A new collaboration announced at HIMSS14 aims to rank all of the nation's hospitals on their patient engagement abilities, much like hospitals are now ranked for their health IT acumen or their beauty.
"The best hospitals realize the patient gets well outside the hospital," said Joanne Rohde, CEO of Axial Exchange. "They've been doing this long before Meaningful Use 1, 2 or 3 … and now it's time for the rest to catch up."
Axial Exchange, a Raleigh, N.C.-based developer of mobile engagement tools for hospitals and their patients, has been creating so-called Patient Engagement Indexes (PEIs) for specific states. At HIMSS14 last month in Orlando, the company announced a partnership with Becker's Hospital Review to expand that system to a national stage, with the rankings set to be released in May.
"Patient engagement is increasingly at the center of healthcare reform, and achieving excellence in clinical outcomes has been proven dependent upon enhanced patient involvement," said Lindsey Dunn, editor-in-chief of Becker's Hospital Review, in a press release.
Speaking to mHealth News at HIMSS 14, Rohde said many hospitals rely on a patient portal that's nothing more than a "view into a back-office system designed by a vendor for regulatory obligations." Likewise, she said, hospitals often create websites that offer information they want to share with the public, rather than offering a link to information that patients want to see. If that's a mobile version – a huge advantage in this day of mobile consumers and health pricing transparency – the site is often clunky and underwhelming.
Rohde said hospitals need to realize that two-way communications with the patient outside the hospital – no matter where they are or what device they're using – is crucial to ensuring that patients are satisfied with the care they're getting. That translates into better Hospital Consumer Assessment of Healthcare Providers and Systems (HCAHPS) scores, which are used by the Centers for Medicare and Medicaid Services to determine reimbursement for Medicaid patients.
Established in 2013, the Axial Exchange PEI evaluates hospitals using publicly available data in three categories and gives each a score of 1 to 100. For example, while a hospital is expected to offer electronic access to patient health records, it would score extra points for offering resources for disease management support, including mobile tools.
The categories are defined as:
• Personal health resources (representing 50 percent of the score), based on an aggregate score for hospitals that provide any of the following: read-only Internet access to health information, mobile applications or interactive tools for managing ongoing health.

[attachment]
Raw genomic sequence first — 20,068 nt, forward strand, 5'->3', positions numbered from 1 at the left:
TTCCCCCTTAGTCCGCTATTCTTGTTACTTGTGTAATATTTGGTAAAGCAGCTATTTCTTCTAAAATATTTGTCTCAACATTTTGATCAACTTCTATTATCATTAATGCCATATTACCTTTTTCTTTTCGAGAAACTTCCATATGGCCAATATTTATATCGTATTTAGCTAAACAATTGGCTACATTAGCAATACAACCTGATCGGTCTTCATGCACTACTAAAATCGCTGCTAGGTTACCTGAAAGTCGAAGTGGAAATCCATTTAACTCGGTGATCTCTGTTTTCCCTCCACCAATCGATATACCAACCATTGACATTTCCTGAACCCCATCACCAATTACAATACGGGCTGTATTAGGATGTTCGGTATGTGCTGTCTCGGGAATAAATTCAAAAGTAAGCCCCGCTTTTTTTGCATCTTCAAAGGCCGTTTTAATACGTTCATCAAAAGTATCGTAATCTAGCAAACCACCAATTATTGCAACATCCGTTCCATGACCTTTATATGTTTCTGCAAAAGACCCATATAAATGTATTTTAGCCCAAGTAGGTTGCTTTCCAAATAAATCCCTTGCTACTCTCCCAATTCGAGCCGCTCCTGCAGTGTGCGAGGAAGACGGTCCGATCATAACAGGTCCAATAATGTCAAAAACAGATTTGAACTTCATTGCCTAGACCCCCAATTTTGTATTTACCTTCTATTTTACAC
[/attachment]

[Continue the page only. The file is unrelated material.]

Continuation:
• Social engagement (25 percent of the score), based on a weighted score of hospital ratings on leading social media and consumer ratings sites.
• Patient satisfaction (25 percent of the score), measured by the HCAHPS survey, a standardized instrument for measuring patients' perspectives on hospital care that has been endorsed by the National Quality Forum.
Matt Mattox, Axial's vice president of products and marketing, said in a July 2013 interview with mHealth News that healthcare executives were mindful of the value of patient engagement, but were too busy implementing EMRs to devote the time, money and staff. Now they're feeling pressure and seeing the value.
"Patient engagement is strategic ground that the best health systems will claim in order to thrive in a profit-from-quality world. Mobile devices are quickly making an impact on how patients manage their health," he noted in a May 6, 2013 blog titled "How to Generate a 15X Return on Patient Engagement." "For a health system, not having a mobile engagement offering in 2013 may be similar to not having a corporate website in 2003. Whether healthcare systems and practices are motivated by higher margin patients, professional reputation, payment incentives – or all three – they have everything to gain from enabling superior patient engagement and everything to lose if they do not."
Rohde said healthcare executives have to understand that patient engagement can be measured.
"It's a science, not a dark art," she said. 'There's a real correlation between patient satisfaction and social media, and mHealth plays a big role in this."
Rohde is critical of hospitals and health systems who "make patient engagement the responsibility of the IT department," because that creates a separation between the patient and the clinician. She's also critical of Meaningful Use standards that compel hospitals to "just check things off a list."
She sees a national PEI as a means of shining the spotlight on innovative and successful patient engagement programs, while establishing benchmarks for hospitals and health systems looking to improve.
"At the end of the day, it's all about the patient," she said. And that may be the missing factor in many a health system's path to success.